Having juxtaposed the absence of historians of sexuality in the mainstream public sphere and the successes of historians of sexuality in reaching large alternative publics, I want to turn finally to the place of historians of sexuality within academic history departments. Here, the unfortunate truth is that public and student interest in the history of sexuality has not been matched by interest on the part of academic history departments in hiring faculty who do this work. (York of course is an exception here.) To take the specific case of U.S. lesbian and gay history, of the dozen or so people who have now completed dissertations in this field, two have primary appointments in women’s studies units, two have primary appointments in American Studies units, and one has a primary appointment in an African American Studies unit. Two of us have left the United States for appointments in history departments in other countries. The majority are unemployed or under-employed. As far as I know, only one person who has completed a dissertation on U.S. lesbian and gay history has a primary appointment in a U.S. history department.
And so what we have here seems to be an alignment on the one side of American political elites, mainstream media pundits, and academic historians, who collectively demonstrate little interest in the history of sexuality, and on the other side of American historians of sexuality, members of sexual “minorities,” book publishers, university students, and the reading public, who collectively demonstrate great interest in the history of sexuality.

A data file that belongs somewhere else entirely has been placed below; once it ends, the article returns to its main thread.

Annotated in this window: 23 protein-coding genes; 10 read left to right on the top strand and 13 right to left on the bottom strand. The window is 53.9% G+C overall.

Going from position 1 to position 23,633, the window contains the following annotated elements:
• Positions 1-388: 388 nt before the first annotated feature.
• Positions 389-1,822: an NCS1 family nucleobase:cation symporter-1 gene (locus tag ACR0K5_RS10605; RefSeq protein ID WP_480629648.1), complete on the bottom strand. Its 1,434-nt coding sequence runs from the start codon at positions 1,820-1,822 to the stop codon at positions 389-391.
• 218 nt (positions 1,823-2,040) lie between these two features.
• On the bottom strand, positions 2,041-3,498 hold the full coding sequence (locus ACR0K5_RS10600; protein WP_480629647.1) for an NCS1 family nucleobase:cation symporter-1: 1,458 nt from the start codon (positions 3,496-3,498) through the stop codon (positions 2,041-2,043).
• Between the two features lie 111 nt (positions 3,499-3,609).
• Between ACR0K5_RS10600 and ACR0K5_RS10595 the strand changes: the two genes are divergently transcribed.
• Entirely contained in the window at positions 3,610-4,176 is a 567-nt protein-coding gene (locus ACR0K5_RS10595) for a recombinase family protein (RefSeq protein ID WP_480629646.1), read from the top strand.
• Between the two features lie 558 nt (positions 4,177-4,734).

I certainly don’t mean to suggest that political, media, and academic elites should pander to public interest in sexual matters, or, for that matter, in nonsexual matters. But nor should such elites ignore the enduring significance of sexuality in the past, present, and future.
Marc Stein is the Jamie and Phyllis Pasker Professor of History at San Francisco State University; he previously was a professor of history and gender, sexuality, and women’s studies at York University in Toronto. He is the author of City of Sisterly and Brotherly Loves, Lesbian and Gay Philadelphia (University of Chicago Press, 2000), Sexual Injustice: Supreme Court Decisions from Griswold to Roe (University of North Carolina Press, 2010), and Rethinking the Gay and Lesbian Movement (Routledge, 2012).